The bodies of Naftali Frenkel and Gilad Shaar, both 16, and 19-year-old Eyal Yifrach were found near the village of Halhul in the West Bank close to the place where they were last seen alive earlier this month.
Israel has accused Hamas of abducting the youths as they were hitchhiking home, a claim the Palestinian militant group has repeatedly denied.
Their disappearance on June 12 triggered a massive Israeli search operation in Palestinian towns and cities.
In a statement, Mr Cameron said he was deeply saddened by what had happened to the teenagers, whose bodies were found yesterday.
"This was an appalling and inexcusable act of terror perpetrated against young teenagers," he said. "Britain will stand with Israel as it seeks to bring to justice those responsible. Tonight my thoughts and prayers are with the families of Gilad, Naftali and Eyal. No parent should have ever to suffer such heartache or grief."
Labour leader Ed Miliband said: "The murder of Naftali Frenkel, Gilad Shaar and Eyal Yifrach is awful news. This was an utterly reprehensible act of terrorism."
An Israeli army spokesman said the bodies were going through forensic identification and the families of the abducted teenagers had been notified.
Shin Bet said the bodies had been buried in a field near the village of Halhul, just north of Hebron.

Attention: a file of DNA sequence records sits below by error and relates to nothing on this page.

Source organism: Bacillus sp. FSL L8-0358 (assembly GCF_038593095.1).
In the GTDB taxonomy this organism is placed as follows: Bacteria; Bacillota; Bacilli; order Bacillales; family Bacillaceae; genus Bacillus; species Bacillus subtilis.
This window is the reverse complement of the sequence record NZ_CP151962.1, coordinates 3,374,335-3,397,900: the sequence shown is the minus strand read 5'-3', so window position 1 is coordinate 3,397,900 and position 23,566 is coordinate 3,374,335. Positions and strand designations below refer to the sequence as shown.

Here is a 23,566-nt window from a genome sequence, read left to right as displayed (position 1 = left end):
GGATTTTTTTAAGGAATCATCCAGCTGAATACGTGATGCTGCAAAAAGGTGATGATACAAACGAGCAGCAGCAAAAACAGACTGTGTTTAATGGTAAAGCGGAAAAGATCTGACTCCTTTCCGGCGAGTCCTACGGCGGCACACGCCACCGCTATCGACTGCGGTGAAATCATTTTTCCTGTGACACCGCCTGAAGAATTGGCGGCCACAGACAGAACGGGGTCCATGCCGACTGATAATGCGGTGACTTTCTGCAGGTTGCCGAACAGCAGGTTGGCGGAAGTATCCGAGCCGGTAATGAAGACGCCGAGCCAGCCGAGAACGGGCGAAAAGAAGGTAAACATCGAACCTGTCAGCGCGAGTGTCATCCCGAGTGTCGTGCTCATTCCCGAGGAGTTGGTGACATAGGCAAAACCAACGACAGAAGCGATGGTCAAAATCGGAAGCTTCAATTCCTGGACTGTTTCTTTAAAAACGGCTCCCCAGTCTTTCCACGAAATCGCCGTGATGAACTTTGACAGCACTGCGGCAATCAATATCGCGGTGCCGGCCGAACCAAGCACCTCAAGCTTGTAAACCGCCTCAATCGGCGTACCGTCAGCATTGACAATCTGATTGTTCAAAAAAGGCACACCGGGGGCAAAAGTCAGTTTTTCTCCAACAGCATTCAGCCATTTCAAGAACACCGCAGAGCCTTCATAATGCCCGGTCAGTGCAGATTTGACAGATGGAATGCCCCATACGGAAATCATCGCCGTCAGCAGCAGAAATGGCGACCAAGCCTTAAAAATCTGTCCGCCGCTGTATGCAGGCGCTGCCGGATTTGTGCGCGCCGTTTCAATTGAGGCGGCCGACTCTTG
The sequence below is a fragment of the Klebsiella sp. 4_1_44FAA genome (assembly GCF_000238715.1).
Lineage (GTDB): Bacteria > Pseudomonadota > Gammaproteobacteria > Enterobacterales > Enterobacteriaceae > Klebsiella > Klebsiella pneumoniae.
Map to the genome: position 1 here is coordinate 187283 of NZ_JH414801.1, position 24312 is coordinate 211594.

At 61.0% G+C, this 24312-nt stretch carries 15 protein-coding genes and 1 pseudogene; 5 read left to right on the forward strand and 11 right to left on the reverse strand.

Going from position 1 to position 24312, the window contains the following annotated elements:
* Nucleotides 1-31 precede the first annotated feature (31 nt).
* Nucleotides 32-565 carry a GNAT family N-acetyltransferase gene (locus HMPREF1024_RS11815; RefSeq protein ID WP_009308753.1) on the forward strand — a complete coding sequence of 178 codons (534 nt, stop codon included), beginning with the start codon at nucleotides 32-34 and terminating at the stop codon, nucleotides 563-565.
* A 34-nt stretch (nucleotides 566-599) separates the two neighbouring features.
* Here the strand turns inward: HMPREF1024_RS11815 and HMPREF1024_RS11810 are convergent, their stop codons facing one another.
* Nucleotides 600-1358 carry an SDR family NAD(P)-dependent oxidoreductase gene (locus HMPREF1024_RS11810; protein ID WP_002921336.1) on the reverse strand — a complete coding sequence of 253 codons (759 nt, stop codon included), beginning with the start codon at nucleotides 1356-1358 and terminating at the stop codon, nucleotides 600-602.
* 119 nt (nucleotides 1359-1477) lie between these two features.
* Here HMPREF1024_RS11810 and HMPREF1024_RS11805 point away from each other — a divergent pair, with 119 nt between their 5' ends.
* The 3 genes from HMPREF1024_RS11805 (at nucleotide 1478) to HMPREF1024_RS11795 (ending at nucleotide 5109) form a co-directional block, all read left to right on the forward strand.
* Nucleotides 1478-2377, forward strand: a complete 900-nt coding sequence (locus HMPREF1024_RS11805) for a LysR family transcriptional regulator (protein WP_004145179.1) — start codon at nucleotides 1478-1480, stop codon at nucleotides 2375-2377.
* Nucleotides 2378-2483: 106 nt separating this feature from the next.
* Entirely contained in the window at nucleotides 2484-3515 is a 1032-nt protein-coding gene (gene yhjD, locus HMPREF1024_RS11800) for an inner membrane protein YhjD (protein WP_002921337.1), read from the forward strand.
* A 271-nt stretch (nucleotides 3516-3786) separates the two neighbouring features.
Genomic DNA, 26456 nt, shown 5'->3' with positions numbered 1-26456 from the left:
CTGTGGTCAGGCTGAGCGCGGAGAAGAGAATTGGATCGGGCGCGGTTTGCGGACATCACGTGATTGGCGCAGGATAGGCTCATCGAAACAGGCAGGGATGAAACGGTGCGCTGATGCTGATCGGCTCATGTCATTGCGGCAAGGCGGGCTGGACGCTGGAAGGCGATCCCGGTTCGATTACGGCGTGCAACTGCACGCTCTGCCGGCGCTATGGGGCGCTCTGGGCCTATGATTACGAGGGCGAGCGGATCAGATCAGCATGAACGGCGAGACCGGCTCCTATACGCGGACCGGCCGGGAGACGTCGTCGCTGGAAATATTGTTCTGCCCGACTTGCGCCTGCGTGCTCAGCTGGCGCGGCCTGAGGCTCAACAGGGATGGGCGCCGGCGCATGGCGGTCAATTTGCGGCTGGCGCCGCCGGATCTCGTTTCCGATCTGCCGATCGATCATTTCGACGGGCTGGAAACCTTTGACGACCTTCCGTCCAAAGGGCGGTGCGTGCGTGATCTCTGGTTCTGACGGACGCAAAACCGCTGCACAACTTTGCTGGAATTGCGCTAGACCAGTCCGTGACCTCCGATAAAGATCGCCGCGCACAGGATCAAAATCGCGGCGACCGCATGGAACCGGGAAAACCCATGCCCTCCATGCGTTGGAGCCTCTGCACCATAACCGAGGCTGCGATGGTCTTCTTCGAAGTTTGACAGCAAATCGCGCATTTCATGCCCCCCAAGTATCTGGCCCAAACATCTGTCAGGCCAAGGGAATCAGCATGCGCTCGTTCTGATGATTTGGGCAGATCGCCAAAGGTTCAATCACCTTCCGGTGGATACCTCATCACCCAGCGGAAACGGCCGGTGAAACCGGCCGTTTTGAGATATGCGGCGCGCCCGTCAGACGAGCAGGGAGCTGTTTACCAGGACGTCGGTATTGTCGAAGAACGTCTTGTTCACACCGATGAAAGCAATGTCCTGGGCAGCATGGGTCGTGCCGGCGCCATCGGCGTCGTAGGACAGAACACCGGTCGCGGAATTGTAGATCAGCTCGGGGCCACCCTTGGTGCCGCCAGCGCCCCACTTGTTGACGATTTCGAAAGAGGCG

Binyamin Proper, who was among the civilian volunteers who found the bodies, said a member of the search party "saw something suspicious on the ground, plants that looked out of place, moved them and moved some rocks and then found the bodies". He added: "We realised it was them and we called the army."
The discovery ended Israel's largest ground operation in the Palestinian territory in nearly a decade which had raised fears of renewed fighting with Hamas.
Israel's prime minister said the Hamas militant group will pay a heavy price for the deaths of the teenagers.
Benjamin Netanyahu said in a statement: "Hamas is responsible, and Hamas will pay." He added the teenagers "were kidnapped and murdered in cold blood by wild beasts".
Mr Netanyahu was meeting with his Security Cabinet to discuss a response.
Palestinian President Mahmoud Abbas condemned the kidnappings, and his forces worked closely with Israel during the search.
But Mr Netanyahu has called on Mr Abbas to dissolve a unity government recently formed with the backing of Hamas, saying it is impossible to be committed to peace while sitting with a group that kidnaps Israelis.
In Washington, White House spokesman Josh Earnest said: "We obviously condemn in the strongest possible terms violence that takes the lives of innocent civilians."